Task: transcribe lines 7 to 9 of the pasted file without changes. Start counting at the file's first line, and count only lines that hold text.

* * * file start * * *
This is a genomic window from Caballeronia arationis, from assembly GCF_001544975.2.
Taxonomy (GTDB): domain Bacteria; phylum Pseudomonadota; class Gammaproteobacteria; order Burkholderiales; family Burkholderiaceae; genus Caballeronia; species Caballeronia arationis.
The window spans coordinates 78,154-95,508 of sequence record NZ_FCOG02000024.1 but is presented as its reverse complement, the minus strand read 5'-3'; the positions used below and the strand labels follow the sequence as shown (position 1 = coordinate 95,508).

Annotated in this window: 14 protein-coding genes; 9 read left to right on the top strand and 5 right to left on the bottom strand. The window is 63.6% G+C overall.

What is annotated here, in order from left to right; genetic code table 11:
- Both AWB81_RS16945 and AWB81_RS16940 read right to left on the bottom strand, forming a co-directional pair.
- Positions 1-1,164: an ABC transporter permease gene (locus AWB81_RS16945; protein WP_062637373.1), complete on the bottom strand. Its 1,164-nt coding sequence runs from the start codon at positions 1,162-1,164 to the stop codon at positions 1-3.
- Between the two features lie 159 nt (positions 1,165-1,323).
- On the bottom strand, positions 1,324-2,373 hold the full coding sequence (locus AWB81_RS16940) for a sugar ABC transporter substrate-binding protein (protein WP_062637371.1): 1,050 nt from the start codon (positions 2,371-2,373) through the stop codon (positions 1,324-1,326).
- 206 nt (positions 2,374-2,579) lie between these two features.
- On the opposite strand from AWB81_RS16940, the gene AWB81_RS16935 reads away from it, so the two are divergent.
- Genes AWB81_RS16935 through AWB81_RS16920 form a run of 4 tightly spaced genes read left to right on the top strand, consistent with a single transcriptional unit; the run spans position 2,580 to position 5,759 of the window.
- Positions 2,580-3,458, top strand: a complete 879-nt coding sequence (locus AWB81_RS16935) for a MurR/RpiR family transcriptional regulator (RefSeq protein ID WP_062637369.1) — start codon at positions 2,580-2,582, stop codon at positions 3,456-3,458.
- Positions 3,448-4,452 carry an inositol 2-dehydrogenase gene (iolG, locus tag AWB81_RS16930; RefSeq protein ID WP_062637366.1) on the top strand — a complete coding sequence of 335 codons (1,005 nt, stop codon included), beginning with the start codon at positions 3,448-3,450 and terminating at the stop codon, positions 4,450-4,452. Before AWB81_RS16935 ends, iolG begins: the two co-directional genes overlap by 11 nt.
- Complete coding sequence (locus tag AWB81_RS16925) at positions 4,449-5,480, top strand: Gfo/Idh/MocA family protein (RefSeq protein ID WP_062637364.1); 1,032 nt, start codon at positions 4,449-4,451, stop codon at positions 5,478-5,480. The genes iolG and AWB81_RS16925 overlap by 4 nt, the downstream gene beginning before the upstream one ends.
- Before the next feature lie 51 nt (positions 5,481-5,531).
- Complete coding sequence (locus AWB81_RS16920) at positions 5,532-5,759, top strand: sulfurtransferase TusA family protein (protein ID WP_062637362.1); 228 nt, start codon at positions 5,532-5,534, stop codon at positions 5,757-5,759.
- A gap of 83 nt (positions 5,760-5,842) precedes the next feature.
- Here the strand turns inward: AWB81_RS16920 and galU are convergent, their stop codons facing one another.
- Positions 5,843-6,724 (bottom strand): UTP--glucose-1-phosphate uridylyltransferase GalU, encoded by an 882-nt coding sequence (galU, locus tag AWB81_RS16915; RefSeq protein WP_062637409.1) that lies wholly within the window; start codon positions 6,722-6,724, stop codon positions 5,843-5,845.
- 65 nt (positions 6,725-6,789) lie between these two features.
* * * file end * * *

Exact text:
- Positions 1-1,164: an ABC transporter permease gene (locus AWB81_RS16945; protein WP_062637373.1), complete on the bottom strand. Its 1,164-nt coding sequence runs from the start codon at positions 1,162-1,164 to the stop codon at positions 1-3.
- Between the two features lie 159 nt (positions 1,165-1,323).
- On the bottom strand, positions 1,324-2,373 hold the full coding sequence (locus AWB81_RS16940) for a sugar ABC transporter substrate-binding protein (protein WP_062637371.1): 1,050 nt from the start codon (positions 2,371-2,373) through the stop codon (positions 1,324-1,326).